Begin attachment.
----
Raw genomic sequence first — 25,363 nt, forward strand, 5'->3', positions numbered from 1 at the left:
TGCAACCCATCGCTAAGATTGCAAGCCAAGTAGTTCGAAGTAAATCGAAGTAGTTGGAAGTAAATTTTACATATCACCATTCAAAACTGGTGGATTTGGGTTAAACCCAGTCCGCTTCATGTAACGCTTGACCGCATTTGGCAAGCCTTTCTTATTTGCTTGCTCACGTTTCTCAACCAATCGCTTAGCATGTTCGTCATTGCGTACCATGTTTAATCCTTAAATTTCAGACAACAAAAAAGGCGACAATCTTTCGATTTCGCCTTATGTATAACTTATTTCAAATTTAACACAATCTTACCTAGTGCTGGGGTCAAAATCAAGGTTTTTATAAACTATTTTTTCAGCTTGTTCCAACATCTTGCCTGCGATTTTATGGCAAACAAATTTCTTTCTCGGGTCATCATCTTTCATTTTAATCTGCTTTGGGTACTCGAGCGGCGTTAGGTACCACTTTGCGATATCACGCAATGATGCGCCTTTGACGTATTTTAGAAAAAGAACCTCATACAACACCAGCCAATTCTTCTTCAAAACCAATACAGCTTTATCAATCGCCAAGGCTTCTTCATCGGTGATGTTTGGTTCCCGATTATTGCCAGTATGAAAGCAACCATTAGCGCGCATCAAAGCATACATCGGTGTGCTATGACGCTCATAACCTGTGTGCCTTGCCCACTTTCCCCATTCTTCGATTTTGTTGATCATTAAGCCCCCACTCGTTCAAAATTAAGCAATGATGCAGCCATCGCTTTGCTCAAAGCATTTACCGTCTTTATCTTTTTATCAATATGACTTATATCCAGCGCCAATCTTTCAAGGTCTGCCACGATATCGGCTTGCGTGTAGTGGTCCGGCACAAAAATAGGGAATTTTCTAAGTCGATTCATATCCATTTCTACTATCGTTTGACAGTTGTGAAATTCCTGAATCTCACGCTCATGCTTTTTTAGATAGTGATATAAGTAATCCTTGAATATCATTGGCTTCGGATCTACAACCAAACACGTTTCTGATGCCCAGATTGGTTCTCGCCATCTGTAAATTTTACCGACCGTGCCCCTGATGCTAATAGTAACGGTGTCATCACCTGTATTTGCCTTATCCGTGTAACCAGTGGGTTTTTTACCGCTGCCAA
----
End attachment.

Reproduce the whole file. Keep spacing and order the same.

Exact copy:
Raw genomic sequence first — 25,363 nt, forward strand, 5'->3', positions numbered from 1 at the left:
TGCAACCCATCGCTAAGATTGCAAGCCAAGTAGTTCGAAGTAAATCGAAGTAGTTGGAAGTAAATTTTACATATCACCATTCAAAACTGGTGGATTTGGGTTAAACCCAGTCCGCTTCATGTAACGCTTGACCGCATTTGGCAAGCCTTTCTTATTTGCTTGCTCACGTTTCTCAACCAATCGCTTAGCATGTTCGTCATTGCGTACCATGTTTAATCCTTAAATTTCAGACAACAAAAAAGGCGACAATCTTTCGATTTCGCCTTATGTATAACTTATTTCAAATTTAACACAATCTTACCTAGTGCTGGGGTCAAAATCAAGGTTTTTATAAACTATTTTTTCAGCTTGTTCCAACATCTTGCCTGCGATTTTATGGCAAACAAATTTCTTTCTCGGGTCATCATCTTTCATTTTAATCTGCTTTGGGTACTCGAGCGGCGTTAGGTACCACTTTGCGATATCACGCAATGATGCGCCTTTGACGTATTTTAGAAAAAGAACCTCATACAACACCAGCCAATTCTTCTTCAAAACCAATACAGCTTTATCAATCGCCAAGGCTTCTTCATCGGTGATGTTTGGTTCCCGATTATTGCCAGTATGAAAGCAACCATTAGCGCGCATCAAAGCATACATCGGTGTGCTATGACGCTCATAACCTGTGTGCCTTGCCCACTTTCCCCATTCTTCGATTTTGTTGATCATTAAGCCCCCACTCGTTCAAAATTAAGCAATGATGCAGCCATCGCTTTGCTCAAAGCATTTACCGTCTTTATCTTTTTATCAATATGACTTATATCCAGCGCCAATCTTTCAAGGTCTGCCACGATATCGGCTTGCGTGTAGTGGTCCGGCACAAAAATAGGGAATTTTCTAAGTCGATTCATATCCATTTCTACTATCGTTTGACAGTTGTGAAATTCCTGAATCTCACGCTCATGCTTTTTTAGATAGTGATATAAGTAATCCTTGAATATCATTGGCTTCGGATCTACAACCAAACACGTTTCTGATGCCCAGATTGGTTCTCGCCATCTGTAAATTTTACCGACCGTGCCCCTGATGCTAATAGTAACGGTGTCATCACCTGTATTTGCCTTATCCGTGTAACCAGTGGGTTTTTTACCGCTGCCAA